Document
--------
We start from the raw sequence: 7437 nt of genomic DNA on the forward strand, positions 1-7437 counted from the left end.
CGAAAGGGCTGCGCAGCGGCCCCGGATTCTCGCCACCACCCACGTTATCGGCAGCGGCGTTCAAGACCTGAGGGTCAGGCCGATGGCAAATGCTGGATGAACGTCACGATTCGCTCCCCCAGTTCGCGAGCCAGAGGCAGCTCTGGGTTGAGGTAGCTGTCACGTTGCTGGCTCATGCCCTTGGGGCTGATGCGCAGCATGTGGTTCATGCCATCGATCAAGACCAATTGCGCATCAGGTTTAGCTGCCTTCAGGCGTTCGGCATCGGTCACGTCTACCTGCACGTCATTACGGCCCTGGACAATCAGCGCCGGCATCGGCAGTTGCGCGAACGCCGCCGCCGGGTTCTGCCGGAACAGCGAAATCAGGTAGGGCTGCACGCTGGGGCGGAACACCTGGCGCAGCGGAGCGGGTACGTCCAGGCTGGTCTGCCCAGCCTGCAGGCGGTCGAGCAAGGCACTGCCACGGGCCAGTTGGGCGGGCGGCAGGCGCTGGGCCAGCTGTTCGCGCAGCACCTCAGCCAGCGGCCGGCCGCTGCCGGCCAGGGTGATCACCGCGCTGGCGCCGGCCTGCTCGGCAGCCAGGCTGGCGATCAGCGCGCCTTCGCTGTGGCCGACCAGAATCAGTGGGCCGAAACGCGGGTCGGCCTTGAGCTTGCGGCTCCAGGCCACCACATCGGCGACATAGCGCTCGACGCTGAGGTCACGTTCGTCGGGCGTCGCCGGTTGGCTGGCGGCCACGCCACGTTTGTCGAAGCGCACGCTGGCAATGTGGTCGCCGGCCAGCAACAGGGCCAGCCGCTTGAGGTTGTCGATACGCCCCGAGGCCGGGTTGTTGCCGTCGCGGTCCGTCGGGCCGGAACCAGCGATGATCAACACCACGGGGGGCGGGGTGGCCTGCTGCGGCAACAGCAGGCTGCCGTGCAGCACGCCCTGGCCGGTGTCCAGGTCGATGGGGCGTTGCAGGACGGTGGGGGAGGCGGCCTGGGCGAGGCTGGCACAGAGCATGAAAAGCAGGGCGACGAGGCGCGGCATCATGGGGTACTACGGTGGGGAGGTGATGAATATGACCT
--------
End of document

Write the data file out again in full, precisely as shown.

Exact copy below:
We start from the raw sequence: 7437 nt of genomic DNA on the forward strand, positions 1-7437 counted from the left end.
CGAAAGGGCTGCGCAGCGGCCCCGGATTCTCGCCACCACCCACGTTATCGGCAGCGGCGTTCAAGACCTGAGGGTCAGGCCGATGGCAAATGCTGGATGAACGTCACGATTCGCTCCCCCAGTTCGCGAGCCAGAGGCAGCTCTGGGTTGAGGTAGCTGTCACGTTGCTGGCTCATGCCCTTGGGGCTGATGCGCAGCATGTGGTTCATGCCATCGATCAAGACCAATTGCGCATCAGGTTTAGCTGCCTTCAGGCGTTCGGCATCGGTCACGTCTACCTGCACGTCATTACGGCCCTGGACAATCAGCGCCGGCATCGGCAGTTGCGCGAACGCCGCCGCCGGGTTCTGCCGGAACAGCGAAATCAGGTAGGGCTGCACGCTGGGGCGGAACACCTGGCGCAGCGGAGCGGGTACGTCCAGGCTGGTCTGCCCAGCCTGCAGGCGGTCGAGCAAGGCACTGCCACGGGCCAGTTGGGCGGGCGGCAGGCGCTGGGCCAGCTGTTCGCGCAGCACCTCAGCCAGCGGCCGGCCGCTGCCGGCCAGGGTGATCACCGCGCTGGCGCCGGCCTGCTCGGCAGCCAGGCTGGCGATCAGCGCGCCTTCGCTGTGGCCGACCAGAATCAGTGGGCCGAAACGCGGGTCGGCCTTGAGCTTGCGGCTCCAGGCCACCACATCGGCGACATAGCGCTCGACGCTGAGGTCACGTTCGTCGGGCGTCGCCGGTTGGCTGGCGGCCACGCCACGTTTGTCGAAGCGCACGCTGGCAATGTGGTCGCCGGCCAGCAACAGGGCCAGCCGCTTGAGGTTGTCGATACGCCCCGAGGCCGGGTTGTTGCCGTCGCGGTCCGTCGGGCCGGAACCAGCGATGATCAACACCACGGGGGGCGGGGTGGCCTGCTGCGGCAACAGCAGGCTGCCGTGCAGCACGCCCTGGCCGGTGTCCAGGTCGATGGGGCGTTGCAGGACGGTGGGGGAGGCGGCCTGGGCGAGGCTGGCACAGAGCATGAAAAGCAGGGCGACGAGGCGCGGCATCATGGGGTACTACGGTGGGGAGGTGATGAATATGACCT